E131 – 131: Normalizing What it Means to Take Care of Your Mental Health
Everyone is struggling with something but we, as a society, have been conditioned to keep those struggles bottled up or buried. Sometimes the mental burdens we are carrying are just too heavy to bear alone. But fear of being judged by our peers or loved ones can hold us back from seeking the support we need. In this episode, Rachel and Erin discuss the stigma around mental health and how it is actually a crucial part of taking care of your well-being.
The girls talk about:
+ How oftentimes the mental health stigma means assuming the worst about someone
+ The impact that social media has had on our mental health
+ Checking in with yourself
+ And so much more!
Erin’s Instagram: @the.erin.klein.show
Rachel’s Instagram: @iamrachelbrooks
The Confident Woman Podcast Instagram: @theconfidentwomanpodcast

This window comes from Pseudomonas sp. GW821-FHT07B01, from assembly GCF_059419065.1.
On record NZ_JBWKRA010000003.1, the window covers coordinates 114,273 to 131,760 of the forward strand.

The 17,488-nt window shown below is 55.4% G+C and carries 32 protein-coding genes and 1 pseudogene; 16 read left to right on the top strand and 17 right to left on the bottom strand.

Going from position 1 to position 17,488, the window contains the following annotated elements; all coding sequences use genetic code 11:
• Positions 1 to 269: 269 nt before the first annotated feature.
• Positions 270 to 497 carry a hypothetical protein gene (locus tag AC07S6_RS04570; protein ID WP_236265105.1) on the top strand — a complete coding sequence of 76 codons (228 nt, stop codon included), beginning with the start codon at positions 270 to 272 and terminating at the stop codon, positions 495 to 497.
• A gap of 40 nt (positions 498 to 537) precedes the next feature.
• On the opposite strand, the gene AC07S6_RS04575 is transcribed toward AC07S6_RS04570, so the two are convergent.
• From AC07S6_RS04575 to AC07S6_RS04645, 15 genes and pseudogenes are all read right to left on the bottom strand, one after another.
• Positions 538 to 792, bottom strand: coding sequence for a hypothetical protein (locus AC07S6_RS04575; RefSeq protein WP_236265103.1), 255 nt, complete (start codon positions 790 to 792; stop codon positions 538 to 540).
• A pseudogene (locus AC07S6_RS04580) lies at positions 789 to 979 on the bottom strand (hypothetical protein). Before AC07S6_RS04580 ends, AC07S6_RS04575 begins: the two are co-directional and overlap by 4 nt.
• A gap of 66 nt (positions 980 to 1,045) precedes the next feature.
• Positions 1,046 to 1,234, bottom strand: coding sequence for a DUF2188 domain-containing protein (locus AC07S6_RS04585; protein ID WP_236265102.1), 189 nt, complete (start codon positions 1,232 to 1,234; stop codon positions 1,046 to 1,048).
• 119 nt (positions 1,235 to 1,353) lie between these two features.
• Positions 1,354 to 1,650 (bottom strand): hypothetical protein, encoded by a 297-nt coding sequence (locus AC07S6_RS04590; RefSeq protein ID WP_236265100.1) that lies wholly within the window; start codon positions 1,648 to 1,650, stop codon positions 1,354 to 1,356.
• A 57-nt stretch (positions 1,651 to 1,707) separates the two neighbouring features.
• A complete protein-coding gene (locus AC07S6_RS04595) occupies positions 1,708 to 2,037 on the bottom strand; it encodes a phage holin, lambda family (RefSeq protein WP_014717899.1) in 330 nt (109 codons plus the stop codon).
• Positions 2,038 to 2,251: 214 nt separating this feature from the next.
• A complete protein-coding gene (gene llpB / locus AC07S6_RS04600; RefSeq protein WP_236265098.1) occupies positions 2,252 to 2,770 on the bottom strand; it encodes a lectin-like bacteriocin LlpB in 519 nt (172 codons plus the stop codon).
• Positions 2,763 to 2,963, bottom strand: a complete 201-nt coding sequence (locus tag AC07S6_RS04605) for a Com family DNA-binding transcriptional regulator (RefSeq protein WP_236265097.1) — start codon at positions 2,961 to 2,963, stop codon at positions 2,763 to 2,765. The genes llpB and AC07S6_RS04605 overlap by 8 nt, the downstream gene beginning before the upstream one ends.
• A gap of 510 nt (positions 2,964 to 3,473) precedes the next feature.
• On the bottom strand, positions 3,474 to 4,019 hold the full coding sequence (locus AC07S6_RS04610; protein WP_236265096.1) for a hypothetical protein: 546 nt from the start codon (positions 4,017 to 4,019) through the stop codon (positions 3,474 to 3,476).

The Confident Woman Collective: https://www.theconfidentwomancollective.com
- “People immediately think you’re struggling really bad if you’re going to go see somebody for your mental health. And yes that could be the case but sometimes I feel like it doesn’t have to mean anything bad at all.” – Erin
- “We all have our own struggles and our own issues and we’re all dealing with whatever it is the best we can, with what we know. And for us to improve or do better or move through something, we need that kind of support. So a lot of the stuff that we might internalize and struggle with might not be the kind of thing you can just pour on your best friend or even your partner.” – Rachel
- “There’s so much good that comes out of it, it’s just that we as a society have kind of crushed that down. Like if you have to seek mental help or therapy or whatever, then there’s something wrong with you. Again. . . there’s nothing wrong with you.” – Rachel
- “We’re seeing information and news sources and all of this stuff at a faster rate than ever before. And it’s hard for our brains to process everything because we’re bombarded with a million things all at once and from so many angles.” – Erin
Mental Health Resources: